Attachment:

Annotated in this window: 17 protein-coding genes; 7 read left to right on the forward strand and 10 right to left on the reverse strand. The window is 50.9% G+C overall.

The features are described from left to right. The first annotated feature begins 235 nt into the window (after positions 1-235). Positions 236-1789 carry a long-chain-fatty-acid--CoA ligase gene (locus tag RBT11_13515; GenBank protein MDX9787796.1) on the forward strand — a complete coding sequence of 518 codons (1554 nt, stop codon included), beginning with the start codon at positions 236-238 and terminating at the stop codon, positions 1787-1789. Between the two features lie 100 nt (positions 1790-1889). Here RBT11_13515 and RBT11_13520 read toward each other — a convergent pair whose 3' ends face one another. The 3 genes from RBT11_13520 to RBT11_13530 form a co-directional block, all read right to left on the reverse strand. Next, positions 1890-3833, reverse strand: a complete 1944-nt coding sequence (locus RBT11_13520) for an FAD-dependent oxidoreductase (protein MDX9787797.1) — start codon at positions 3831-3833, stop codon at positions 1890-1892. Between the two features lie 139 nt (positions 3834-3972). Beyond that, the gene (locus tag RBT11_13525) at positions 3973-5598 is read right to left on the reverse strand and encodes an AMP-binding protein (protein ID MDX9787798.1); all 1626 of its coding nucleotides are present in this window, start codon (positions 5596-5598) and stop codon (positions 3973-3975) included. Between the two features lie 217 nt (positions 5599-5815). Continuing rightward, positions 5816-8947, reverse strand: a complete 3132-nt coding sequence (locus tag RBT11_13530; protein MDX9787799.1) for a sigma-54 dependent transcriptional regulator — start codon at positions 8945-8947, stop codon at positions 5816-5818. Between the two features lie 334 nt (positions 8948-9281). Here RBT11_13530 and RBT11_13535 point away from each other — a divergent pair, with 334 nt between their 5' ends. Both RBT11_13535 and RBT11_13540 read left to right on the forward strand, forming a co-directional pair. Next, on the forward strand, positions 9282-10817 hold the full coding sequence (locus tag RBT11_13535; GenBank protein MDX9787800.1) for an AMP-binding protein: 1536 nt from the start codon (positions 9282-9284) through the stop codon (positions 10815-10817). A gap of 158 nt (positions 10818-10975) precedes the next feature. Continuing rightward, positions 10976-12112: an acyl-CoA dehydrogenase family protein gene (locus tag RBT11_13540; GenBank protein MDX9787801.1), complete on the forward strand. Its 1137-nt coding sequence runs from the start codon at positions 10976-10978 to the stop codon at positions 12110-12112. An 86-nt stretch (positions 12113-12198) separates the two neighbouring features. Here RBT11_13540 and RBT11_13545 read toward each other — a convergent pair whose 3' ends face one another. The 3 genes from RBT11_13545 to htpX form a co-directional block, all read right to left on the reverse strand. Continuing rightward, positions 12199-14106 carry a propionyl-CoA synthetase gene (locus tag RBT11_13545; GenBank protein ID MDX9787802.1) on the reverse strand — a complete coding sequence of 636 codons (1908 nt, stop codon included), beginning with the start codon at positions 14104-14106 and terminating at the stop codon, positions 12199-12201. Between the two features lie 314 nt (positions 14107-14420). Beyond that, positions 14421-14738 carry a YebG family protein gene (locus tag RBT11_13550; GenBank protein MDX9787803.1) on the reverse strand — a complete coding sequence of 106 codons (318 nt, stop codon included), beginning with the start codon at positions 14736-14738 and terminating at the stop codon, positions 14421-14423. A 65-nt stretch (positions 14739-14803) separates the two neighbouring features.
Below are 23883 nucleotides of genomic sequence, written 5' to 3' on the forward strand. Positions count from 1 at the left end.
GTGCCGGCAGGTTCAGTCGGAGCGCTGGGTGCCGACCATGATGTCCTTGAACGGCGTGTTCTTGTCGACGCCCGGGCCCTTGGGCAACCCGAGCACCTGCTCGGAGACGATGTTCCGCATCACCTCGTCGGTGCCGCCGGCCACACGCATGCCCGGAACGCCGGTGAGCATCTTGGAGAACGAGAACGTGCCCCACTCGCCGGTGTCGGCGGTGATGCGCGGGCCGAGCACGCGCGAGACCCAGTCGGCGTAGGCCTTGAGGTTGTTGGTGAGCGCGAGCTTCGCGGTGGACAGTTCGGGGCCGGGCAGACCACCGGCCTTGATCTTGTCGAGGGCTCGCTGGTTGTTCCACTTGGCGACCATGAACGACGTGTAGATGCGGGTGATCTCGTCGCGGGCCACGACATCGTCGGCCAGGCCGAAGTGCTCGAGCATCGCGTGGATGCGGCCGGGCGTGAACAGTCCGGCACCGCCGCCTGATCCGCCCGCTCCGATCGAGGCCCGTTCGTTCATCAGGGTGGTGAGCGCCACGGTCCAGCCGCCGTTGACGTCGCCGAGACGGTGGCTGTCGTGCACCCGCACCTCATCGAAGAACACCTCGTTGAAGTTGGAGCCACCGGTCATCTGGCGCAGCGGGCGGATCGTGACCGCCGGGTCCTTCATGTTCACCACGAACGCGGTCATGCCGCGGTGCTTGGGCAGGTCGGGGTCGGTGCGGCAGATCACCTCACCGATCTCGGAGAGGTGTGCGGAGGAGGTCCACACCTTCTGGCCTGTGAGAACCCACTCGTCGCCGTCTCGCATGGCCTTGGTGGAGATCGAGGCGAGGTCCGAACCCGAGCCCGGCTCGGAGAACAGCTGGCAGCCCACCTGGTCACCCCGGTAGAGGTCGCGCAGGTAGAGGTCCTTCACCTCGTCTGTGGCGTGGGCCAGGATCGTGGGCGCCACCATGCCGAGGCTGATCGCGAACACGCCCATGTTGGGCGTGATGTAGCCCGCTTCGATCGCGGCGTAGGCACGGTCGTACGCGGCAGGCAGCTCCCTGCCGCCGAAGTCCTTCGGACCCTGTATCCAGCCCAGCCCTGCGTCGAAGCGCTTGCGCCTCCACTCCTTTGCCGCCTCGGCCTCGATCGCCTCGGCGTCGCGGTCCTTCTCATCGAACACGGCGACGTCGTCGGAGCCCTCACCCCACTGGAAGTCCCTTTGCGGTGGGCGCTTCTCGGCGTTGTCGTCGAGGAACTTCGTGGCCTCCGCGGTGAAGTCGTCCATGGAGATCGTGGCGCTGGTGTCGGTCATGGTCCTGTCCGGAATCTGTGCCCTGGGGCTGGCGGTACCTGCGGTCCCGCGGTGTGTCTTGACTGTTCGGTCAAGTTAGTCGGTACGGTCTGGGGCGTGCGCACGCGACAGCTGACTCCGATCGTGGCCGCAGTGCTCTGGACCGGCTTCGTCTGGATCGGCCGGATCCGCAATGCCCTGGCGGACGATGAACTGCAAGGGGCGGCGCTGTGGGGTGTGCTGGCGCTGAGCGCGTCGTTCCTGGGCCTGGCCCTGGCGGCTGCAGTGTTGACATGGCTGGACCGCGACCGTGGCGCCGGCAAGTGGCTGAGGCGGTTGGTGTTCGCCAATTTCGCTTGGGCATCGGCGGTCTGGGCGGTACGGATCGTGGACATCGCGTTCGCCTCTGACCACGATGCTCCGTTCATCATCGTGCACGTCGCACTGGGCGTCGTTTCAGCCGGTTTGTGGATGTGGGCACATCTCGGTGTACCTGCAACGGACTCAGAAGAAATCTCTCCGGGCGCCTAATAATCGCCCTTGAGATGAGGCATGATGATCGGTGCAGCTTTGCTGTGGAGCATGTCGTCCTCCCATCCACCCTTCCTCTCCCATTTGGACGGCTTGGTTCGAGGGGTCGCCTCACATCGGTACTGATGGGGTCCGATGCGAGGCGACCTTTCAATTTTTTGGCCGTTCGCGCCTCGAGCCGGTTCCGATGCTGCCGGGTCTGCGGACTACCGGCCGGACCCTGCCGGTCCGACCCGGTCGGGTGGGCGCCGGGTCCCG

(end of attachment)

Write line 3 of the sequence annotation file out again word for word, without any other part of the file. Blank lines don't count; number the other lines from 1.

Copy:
Below are 23883 nucleotides of genomic sequence, written 5' to 3' on the forward strand. Positions count from 1 at the left end.